Breaking News
More () »

Transgender student-athlete breaks barriers at BGSU

A transgender student-athlete from Bowling Green State University sat down with WTOL 11's Jordan Strack to share his journey to happiness.
Brent's cross country photo taken before he started transitioning (Source: BGSU)
Brent's cross country photo taken after he started transitioning (Source: BGSU)
Coach Snelling let Brent join the men’s team, no questions asked. (Source: WTOL)
Brent (bottom right) posing with the BGSU men's cross country team. (Source: BGSU)

BOWLING GREEN, Ohio — Brent Darah has been running since the age of 12. In some ways, it's been his way to escape.

Running was his free ticket to college after being recruited out of Anthony Wayne High School.

Brent was very successful from the time he stepped on campus at Bowling Green State University, but he's had to fight inner demons most of his life.

He doesn't talk about his past; he doesn't reference his old name. He is Brent.

But he was recruited as a member of the women's cross country team.

Brent's struggles started when he was in high school.

"I was having some serious issues with myself," he said. "I never really liked going through puberty… The first time I had to wear a bra, I cried."

At the time, Brent felt like he couldn't do anything about the struggle within. He came out as a lesbian during his sophomore year of high school, hoping that was the problem he was dealing with.

"It helped me feel a little bit better about myself, but there were some things, a little bit deeper, that didn't make me feel quite right," said Brent.

It wasn't until he got to Bowling Green that Brent realized what was missing.

He changed his image by exclusively wearing men's clothing and cutting his hair.

When something was still off, he had his first conversation with BGSU Cross County Coach Lou Snelling.

"Before I even sat down in the chair and started talking to him, I already had tears streaming out of my eyes," said Brent. "I just told him, 'Coach, I want to kill myself, like, I need help. I'm having all these problems, and I don't know what to do about it.'"

Shortly after that first conversation, in March of 2014, Brent told his coach that he was transgender. He was born a female, but in his heart, knew he was a male.


As a freshman on the women's team, Brent quickly became one of the top runners in the program. But when he made the decision to transition, he began taking testosterone and could no longer compete on the women's team.

When asked how his teammates took the news, Brent said, "They were incredibly supportive. I would say they are all like sisters to me, definitely."

Coach Snelling let Brent join the men's team, no questions asked.

"It's been an interesting process," said Snelling. "You have this person that just wants to be happy and to be themselves. It's been a big transformation, and I think a big piece of that is just that happiness."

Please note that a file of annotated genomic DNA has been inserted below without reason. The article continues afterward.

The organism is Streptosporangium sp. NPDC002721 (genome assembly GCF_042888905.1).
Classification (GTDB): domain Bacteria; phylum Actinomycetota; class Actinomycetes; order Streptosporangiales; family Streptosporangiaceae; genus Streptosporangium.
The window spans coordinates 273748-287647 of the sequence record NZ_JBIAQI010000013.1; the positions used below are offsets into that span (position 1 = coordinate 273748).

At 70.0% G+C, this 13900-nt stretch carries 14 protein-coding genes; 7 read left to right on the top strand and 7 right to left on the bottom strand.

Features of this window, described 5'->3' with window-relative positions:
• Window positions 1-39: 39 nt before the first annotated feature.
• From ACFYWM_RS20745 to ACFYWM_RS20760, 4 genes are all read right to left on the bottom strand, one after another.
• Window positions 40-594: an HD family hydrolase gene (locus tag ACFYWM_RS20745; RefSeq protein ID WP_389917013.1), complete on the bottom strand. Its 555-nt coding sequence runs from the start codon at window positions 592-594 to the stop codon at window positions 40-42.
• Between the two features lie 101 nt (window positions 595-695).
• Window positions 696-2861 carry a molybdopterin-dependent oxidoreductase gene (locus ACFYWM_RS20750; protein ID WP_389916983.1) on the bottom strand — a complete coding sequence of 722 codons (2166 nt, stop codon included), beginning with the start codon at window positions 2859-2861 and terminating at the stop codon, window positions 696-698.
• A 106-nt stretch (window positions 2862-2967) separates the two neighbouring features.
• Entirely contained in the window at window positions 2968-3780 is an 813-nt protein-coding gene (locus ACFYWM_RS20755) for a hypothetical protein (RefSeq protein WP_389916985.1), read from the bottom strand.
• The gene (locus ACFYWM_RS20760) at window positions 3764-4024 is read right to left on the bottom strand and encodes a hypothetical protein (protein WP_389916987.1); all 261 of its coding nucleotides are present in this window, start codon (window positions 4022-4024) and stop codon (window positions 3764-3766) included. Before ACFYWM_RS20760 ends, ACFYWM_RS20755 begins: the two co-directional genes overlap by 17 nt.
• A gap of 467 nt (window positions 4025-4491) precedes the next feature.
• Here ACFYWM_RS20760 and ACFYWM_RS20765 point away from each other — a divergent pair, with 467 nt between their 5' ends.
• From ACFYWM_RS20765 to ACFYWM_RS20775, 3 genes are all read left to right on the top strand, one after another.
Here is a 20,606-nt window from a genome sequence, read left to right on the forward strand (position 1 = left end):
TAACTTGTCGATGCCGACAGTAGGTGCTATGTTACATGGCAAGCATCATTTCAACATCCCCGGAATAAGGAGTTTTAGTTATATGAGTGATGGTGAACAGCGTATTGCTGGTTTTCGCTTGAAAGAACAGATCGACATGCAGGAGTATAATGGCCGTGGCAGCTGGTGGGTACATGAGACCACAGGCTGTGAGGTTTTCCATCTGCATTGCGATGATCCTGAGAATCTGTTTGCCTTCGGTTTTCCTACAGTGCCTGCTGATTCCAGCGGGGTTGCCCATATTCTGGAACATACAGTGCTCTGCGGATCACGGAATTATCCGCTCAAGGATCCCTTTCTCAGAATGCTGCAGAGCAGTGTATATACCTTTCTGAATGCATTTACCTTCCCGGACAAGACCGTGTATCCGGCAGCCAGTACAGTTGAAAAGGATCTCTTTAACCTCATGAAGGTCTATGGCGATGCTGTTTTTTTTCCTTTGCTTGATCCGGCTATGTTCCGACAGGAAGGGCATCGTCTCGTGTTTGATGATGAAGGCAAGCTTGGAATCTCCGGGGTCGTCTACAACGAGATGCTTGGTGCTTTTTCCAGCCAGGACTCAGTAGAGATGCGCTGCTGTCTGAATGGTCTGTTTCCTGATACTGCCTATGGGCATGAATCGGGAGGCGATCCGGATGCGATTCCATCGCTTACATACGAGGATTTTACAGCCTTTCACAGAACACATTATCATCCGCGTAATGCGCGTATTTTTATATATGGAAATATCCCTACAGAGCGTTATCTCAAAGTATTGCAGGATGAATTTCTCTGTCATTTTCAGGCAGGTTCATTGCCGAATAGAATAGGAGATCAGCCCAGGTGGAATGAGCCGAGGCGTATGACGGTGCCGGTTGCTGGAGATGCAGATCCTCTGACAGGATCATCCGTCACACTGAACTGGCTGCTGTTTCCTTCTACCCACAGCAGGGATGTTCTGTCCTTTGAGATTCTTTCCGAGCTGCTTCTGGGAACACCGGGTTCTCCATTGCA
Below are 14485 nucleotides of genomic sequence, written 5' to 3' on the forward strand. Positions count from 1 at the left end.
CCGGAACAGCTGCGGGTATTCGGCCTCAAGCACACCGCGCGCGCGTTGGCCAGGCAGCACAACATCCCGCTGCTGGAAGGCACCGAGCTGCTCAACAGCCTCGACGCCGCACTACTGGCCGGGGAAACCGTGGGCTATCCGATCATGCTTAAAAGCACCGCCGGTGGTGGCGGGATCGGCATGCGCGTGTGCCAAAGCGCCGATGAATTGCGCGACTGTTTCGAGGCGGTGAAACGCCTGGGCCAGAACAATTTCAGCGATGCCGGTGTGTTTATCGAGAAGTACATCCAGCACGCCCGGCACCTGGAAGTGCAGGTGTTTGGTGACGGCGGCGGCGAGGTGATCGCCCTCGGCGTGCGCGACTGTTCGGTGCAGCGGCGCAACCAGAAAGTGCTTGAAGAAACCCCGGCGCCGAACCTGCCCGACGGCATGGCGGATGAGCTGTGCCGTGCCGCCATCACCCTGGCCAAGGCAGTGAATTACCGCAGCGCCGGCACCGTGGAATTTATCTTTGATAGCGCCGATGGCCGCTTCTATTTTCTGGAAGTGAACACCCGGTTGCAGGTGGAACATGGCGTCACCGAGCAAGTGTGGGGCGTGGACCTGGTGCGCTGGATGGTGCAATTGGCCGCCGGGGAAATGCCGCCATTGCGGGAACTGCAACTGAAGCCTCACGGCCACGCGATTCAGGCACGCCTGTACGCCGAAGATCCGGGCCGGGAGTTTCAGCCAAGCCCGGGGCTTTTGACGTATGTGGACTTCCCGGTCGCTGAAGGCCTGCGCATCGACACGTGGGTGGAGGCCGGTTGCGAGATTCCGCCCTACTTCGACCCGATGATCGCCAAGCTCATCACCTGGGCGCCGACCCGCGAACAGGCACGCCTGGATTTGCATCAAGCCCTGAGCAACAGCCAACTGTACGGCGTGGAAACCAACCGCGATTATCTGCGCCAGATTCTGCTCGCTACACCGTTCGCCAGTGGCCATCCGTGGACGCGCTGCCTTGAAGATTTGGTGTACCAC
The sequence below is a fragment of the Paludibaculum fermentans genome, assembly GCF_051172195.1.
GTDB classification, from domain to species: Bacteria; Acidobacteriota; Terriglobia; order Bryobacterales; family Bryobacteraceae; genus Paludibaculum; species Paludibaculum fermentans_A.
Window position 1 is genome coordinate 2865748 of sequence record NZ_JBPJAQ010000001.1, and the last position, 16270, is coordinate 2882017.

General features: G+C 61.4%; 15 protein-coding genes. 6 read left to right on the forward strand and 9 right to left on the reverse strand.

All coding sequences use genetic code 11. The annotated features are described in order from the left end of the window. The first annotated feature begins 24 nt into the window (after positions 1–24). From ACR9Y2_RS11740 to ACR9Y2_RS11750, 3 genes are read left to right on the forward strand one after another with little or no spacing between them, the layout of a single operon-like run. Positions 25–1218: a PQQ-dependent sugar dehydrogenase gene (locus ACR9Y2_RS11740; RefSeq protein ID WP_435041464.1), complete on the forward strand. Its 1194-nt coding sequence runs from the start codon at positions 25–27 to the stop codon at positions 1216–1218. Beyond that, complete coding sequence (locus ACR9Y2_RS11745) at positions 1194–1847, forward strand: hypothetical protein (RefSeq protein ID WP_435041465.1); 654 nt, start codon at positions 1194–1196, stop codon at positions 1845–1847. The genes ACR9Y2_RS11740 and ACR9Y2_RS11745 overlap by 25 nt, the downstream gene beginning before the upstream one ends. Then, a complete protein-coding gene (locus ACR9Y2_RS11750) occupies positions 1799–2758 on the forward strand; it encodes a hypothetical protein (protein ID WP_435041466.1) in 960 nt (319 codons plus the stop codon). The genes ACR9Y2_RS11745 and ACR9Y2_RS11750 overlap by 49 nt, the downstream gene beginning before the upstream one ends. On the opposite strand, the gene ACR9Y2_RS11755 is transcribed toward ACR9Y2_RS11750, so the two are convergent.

Brent says he's in a way better place since deciding to transition.

"I wanted to commit suicide on a number of occasions, just because, you know, I just felt like I would never get to that happy place. But I'm in a way better place now," he said. "Every day, I get up and there's always times where I'm not feeling my best, but there's other days when I feel like, dude, I'm on top of the world."

Although the idea of joining the men's team was okay on paper, there were still plenty of challenges to face.

"My definition of success changed, you know?" said Brent. "I was very good on the women's team… It was hard for me to give that up.

Instead of trying to win, Brent had to start focusing on the smaller parts of the competition.

"This is how many miles I did… can I run more this time? Can I try to keep up with this many people this time? Try to make it smaller things that, you know, I could go off of instead of caring about, like, how many seconds I can shave off."

But he still had to face the team.

"They were just like, 'dude, like, we like, greatly respect you, first of all, for coming to us and telling us about this… We like you as a person as well. You are always welcome on our team. We've got your back,' basically," said Brent.

The reaction was better than Brent ever expected.

"I didn't want to make it seem weird for them, you know? I felt like an outsider as I was kind of moving into their dynamic. They had great team chemistry; I felt like I was going to screw it all up, you know?" he said.

Brent's changes were all documented on YouTube.

The videos were a way for him to not only document his changes but help others who may be going through similar struggles.

"I care mostly about trying to help other people," said Brent. "If there's going to be someone in the same position as me, then I wanna be able to help them, because I don't want to have anybody suffer through the same stuff that I did when I was trying to figure out my life and my transition."

Coach Snelling says it's now hard to picture Brent as when they first met.

"For me, Brent is Brent. He's just another dude," said Snelling. "There were some real challenges, and we had some really tough moments, but now we're on the other side of this thing which has been a journey."

Brent recently made the tough decision to stop running cross country at BGSU, because keeping up with the competition became increasingly difficult.

Now, he hopes his story can help others on their journey.